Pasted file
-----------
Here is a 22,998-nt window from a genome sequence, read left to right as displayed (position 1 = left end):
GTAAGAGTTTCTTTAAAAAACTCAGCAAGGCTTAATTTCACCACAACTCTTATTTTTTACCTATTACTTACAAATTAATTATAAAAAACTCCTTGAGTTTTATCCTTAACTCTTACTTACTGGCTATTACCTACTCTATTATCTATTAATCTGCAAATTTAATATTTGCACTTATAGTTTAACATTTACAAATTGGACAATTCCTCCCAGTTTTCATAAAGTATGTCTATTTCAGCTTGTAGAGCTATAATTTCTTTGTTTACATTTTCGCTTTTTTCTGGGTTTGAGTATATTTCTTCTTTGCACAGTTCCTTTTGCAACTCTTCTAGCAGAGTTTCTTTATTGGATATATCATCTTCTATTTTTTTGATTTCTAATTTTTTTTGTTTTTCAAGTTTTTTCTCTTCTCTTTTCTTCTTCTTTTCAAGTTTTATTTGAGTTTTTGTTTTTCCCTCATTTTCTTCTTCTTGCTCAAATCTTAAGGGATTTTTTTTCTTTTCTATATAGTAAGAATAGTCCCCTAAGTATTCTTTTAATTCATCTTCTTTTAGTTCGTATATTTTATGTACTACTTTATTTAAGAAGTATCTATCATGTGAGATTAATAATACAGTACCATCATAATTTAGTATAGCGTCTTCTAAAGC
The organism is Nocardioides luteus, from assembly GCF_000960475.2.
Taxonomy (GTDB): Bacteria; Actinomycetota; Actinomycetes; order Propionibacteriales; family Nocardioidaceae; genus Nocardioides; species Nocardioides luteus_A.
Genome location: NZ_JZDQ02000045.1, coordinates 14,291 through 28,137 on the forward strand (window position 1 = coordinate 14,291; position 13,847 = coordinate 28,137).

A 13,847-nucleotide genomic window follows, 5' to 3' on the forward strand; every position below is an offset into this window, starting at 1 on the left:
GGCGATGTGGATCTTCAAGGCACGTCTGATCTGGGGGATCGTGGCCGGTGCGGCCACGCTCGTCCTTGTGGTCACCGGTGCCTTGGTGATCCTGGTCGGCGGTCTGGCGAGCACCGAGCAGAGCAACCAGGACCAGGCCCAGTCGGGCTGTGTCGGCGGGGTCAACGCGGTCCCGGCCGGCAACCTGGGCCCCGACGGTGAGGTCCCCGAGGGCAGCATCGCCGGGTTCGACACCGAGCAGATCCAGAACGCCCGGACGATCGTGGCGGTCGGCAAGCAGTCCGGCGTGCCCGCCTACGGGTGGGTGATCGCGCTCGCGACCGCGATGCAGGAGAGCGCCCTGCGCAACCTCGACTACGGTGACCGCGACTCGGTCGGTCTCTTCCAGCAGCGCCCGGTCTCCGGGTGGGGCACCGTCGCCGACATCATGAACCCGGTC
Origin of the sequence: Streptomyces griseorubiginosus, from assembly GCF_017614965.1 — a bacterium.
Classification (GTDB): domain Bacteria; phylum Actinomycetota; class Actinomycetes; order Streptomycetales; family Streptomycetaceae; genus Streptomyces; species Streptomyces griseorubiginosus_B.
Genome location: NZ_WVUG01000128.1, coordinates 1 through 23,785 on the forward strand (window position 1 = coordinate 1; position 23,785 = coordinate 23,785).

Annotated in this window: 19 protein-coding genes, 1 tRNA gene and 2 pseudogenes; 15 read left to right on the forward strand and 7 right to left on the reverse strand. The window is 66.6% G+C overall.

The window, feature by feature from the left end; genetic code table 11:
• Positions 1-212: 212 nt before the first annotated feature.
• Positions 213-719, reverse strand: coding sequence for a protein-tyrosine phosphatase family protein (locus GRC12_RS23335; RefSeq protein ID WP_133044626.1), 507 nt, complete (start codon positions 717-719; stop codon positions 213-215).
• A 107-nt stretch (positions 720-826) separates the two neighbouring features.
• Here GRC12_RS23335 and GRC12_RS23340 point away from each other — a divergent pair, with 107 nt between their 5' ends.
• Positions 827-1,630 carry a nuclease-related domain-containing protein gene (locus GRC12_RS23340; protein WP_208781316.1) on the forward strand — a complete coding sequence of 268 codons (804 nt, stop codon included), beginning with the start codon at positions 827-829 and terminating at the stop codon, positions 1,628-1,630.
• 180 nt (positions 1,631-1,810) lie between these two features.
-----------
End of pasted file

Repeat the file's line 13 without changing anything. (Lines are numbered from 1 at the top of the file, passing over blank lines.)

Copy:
• Positions 1-212: 212 nt before the first annotated feature.